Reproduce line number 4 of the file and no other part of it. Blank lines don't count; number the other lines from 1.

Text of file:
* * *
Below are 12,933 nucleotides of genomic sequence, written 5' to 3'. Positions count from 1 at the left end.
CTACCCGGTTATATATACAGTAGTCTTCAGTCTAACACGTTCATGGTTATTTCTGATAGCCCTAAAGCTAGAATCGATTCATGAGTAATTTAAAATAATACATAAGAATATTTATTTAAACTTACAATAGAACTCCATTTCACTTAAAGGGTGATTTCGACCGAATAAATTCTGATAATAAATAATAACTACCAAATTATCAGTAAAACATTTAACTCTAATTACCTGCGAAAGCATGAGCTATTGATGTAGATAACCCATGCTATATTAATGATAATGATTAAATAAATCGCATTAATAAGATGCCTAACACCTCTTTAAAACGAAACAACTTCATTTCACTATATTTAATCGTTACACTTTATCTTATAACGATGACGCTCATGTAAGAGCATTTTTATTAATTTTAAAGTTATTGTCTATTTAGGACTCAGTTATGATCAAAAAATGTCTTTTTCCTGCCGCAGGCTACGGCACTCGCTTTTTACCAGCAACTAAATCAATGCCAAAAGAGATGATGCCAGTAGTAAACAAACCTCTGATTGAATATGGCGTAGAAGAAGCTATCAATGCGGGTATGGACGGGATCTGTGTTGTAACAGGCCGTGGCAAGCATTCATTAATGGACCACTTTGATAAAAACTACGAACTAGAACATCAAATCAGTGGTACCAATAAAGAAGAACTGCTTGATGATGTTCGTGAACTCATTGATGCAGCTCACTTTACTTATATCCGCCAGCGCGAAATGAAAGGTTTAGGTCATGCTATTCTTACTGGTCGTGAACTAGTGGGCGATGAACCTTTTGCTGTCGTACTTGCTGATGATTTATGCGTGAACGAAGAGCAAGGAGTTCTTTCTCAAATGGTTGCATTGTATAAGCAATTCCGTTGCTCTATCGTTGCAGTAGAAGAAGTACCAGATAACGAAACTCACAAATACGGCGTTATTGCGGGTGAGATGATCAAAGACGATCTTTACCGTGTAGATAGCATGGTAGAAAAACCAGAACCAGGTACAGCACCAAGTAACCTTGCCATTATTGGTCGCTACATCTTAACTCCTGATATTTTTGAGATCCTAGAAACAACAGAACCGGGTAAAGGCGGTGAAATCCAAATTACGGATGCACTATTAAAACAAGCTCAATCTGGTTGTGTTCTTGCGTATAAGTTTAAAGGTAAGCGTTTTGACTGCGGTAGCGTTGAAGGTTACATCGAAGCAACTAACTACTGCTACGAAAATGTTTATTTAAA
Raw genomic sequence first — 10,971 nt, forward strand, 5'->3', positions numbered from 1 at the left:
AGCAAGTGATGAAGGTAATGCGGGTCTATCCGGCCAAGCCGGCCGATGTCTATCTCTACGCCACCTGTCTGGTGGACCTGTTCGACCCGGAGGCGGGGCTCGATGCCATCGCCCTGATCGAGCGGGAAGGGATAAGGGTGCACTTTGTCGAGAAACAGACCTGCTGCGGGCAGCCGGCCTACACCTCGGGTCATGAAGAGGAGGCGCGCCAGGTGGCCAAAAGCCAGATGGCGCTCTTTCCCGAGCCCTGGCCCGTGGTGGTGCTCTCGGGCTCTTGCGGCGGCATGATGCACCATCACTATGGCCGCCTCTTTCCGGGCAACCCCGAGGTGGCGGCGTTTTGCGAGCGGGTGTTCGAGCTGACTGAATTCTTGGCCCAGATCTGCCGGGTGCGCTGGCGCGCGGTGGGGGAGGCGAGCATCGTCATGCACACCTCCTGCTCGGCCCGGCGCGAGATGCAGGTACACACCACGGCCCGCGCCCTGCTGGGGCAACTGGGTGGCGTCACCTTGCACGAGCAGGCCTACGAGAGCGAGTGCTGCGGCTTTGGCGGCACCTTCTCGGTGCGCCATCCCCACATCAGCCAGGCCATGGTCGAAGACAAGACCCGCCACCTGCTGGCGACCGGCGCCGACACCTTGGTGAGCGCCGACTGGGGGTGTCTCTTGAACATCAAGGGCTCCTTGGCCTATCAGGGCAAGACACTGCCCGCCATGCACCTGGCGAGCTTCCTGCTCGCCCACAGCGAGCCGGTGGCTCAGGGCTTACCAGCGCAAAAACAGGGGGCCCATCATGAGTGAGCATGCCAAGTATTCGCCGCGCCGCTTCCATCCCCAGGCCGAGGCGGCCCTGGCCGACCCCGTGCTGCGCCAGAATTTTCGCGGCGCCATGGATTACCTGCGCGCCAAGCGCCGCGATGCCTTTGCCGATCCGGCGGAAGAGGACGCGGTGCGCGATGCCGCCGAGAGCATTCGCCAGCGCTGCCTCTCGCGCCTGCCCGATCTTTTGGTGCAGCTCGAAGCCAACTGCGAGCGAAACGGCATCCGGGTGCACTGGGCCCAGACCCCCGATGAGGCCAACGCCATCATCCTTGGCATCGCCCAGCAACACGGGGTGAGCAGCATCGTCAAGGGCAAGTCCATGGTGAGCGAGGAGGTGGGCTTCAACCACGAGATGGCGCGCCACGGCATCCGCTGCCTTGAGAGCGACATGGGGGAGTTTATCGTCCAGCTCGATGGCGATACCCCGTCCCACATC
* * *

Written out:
AGCAAGTGATGAAGGTAATGCGGGTCTATCCGGCCAAGCCGGCCGATGTCTATCTCTACGCCACCTGTCTGGTGGACCTGTTCGACCCGGAGGCGGGGCTCGATGCCATCGCCCTGATCGAGCGGGAAGGGATAAGGGTGCACTTTGTCGAGAAACAGACCTGCTGCGGGCAGCCGGCCTACACCTCGGGTCATGAAGAGGAGGCGCGCCAGGTGGCCAAAAGCCAGATGGCGCTCTTTCCCGAGCCCTGGCCCGTGGTGGTGCTCTCGGGCTCTTGCGGCGGCATGATGCACCATCACTATGGCCGCCTCTTTCCGGGCAACCCCGAGGTGGCGGCGTTTTGCGAGCGGGTGTTCGAGCTGACTGAATTCTTGGCCCAGATCTGCCGGGTGCGCTGGCGCGCGGTGGGGGAGGCGAGCATCGTCATGCACACCTCCTGCTCGGCCCGGCGCGAGATGCAGGTACACACCACGGCCCGCGCCCTGCTGGGGCAACTGGGTGGCGTCACCTTGCACGAGCAGGCCTACGAGAGCGAGTGCTGCGGCTTTGGCGGCACCTTCTCGGTGCGCCATCCCCACATCAGCCAGGCCATGGTCGAAGACAAGACCCGCCACCTGCTGGCGACCGGCGCCGACACCTTGGTGAGCGCCGACTGGGGGTGTCTCTTGAACATCAAGGGCTCCTTGGCCTATCAGGGCAAGACACTGCCCGCCATGCACCTGGCGAGCTTCCTGCTCGCCCACAGCGAGCCGGTGGCTCAGGGCTTACCAGCGCAAAAACAGGGGGCCCATCATGAGTGAGCATGCCAAGTATTCGCCGCGCCGCTTCCATCCCCAGGCCGAGGCGGCCCTGGCCGACCCCGTGCTGCGCCAGAATTTTCGCGGCGCCATGGATTACCTGCGCGCCAAGCGCCGCGATGCCTTTGCCGATCCGGCGGAAGAGGACGCGGTGCGCGATGCCGCCGAGAGCATTCGCCAGCGCTGCCTCTCGCGCCTGCCCGATCTTTTGGTGCAGCTCGAAGCCAACTGCGAGCGAAACGGCATCCGGGTGCACTGGGCCCAGACCCCCGATGAGGCCAACGCCATCATCCTTGGCATCGCCCAGCAACACGGGGTGAGCAGCATCGTCAAGGGCAAGTCCATGGTGAGCGAGGAGGTGGGCTTCAACCACGAGATGGCGCGCCACGGCATCCGCTGCCTTGAGAGCGACATGGGGGAGTTTATCGTCCAGCTCGATGGCGATACCCCGTCCCACATC